Dieselpunk + Steampunk Culture

One of the keynotes of our Dieselpunk subculture would be the visit to the auto factories of Detroit by the Mexican muralist Diego Rivera. In 1932, at the height of the Great Depression, Rivera arrived in Detroit, where, at the behest of Henry Ford, he began a tribute to the American worker on the walls of the Detroit Institute of Arts.

The two main panels on the North and South walls of the institute depict laborers working at The Ford Motor Company's River Rouge Plant. Other panels depict other advances made in fields of science, such as medicine and new technology. The entire mural as a whole encompasses the idea that all actions and ideas are one.

After creating the Detroit Industry Murals his critics and Rivera himself proclaimed them his most successful work. These murals are striking, singular, memorable, and a reflection of the Rivera influence in art.

The Detroit News protested that they were "vulgar" and "unamerican." As a result of the controversy, 10,000 people visited the museum on a single Sunday, and the budget for it was eventually raised. The old adage that "if they spell your name right, it's good for you," holds true.


Completed in 1933, the piece depicted industrial life in the United States, concentrating on the car plant workers of Detroit.was to depict the social, political, industrial, and scientific possibilities of the twentieth century.

His resulting frescoes of the memorable tour of the Ford automobile plant depicted a social commentary of mankind, working in a partnership with machines of his own making, to mold his own future.

Rivera is credited with the reintroduction of fresco painting into modern art and architecture. Frescoes are mural paintings done on fresh plaster. Using the fresco form in universities and other public buildings, Rivera was able to introduce his work into the everyday lives of the people.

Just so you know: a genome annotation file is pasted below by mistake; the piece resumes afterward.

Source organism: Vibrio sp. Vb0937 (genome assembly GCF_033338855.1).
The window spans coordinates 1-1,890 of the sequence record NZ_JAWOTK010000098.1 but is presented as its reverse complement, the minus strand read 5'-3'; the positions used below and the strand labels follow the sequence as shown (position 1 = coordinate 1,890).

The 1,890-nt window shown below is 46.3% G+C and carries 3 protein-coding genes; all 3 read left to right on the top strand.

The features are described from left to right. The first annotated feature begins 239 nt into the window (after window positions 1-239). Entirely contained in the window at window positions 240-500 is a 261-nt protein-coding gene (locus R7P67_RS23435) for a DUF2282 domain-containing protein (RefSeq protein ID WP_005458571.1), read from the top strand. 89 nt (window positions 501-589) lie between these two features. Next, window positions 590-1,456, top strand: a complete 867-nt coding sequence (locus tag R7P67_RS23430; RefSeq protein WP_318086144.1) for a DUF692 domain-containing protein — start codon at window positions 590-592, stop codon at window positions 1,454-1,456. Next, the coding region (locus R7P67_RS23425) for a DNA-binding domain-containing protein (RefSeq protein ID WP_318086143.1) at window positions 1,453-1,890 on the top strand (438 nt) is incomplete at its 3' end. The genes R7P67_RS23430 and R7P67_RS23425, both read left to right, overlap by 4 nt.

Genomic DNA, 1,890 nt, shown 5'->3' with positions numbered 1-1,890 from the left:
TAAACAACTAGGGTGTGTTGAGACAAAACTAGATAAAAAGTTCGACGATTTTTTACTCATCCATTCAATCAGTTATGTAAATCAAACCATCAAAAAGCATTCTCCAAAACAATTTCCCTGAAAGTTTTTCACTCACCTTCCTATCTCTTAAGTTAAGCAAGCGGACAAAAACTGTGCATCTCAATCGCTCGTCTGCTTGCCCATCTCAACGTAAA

He brought his unique vision to public spaces and galleries, enlightening and inspiring artists and laymen alike. Rivera concerned himself primarily with the physical process of human development and the effects of technological progress.


For him, the frescoes’ size and public accessibility was the perfect canvas on which to tackle the grand themes of the history and future of humanity.Perhaps one his greatest legacies, however, was his impact on America’s conception of public art.



In depicting scenes of American life on public buildings, Rivera provided the first inspiration for Franklin Delano Roosevelt’s WPA program.



Of the hundreds of American artists who would find work through the WPA, many continued on to address political concerns that had first been publicly presented by Rivera.




Both his original painting style and the force of his ideas remain major influences on American painting and is a true reflection of our Dieselpunk ideals.


Main Source:Wikipedia, the free encyclopedia

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Comment by Cap'n Tony on October 30, 2011 at 11:36am

Brilliant! I love how he makes the machines so living and organic, almost breathing. Next time I'm in Detroit I have to visit that museum just to see them!

The diversity of the workers in those were decades ahead of their time, too.

Also funny seeing what appear to be some subtle Marxist references slipped into a comission for America's leading Capitalist Technocrat (a red star on a glove, a teacher that looks remarkably like Lenin). Talk about slipped in under the radar.

Comment by Steve Wheeler on October 26, 2011 at 2:17am

Fantastic.  Thanks for the reminder of a wonderful artist who work goes far deeper then any photographs of the same subject.

Comment by Larry on October 25, 2011 at 8:44pm

Wonderful work!!! Thanks for posting this.

Comment by James Viner on October 25, 2011 at 3:13pm

A remarkable body of work that tells us much about the sheer labour intensiveness of automobile manufacture during that era. It was nice to be reminded about FDR's WPA programme too.

Comment by John L. Sands on October 25, 2011 at 1:58pm

Postscript: A visit to the River Rouge plant is an industrial artist's dream come true. Everywhere you look is photographically interesting and art-fodder.

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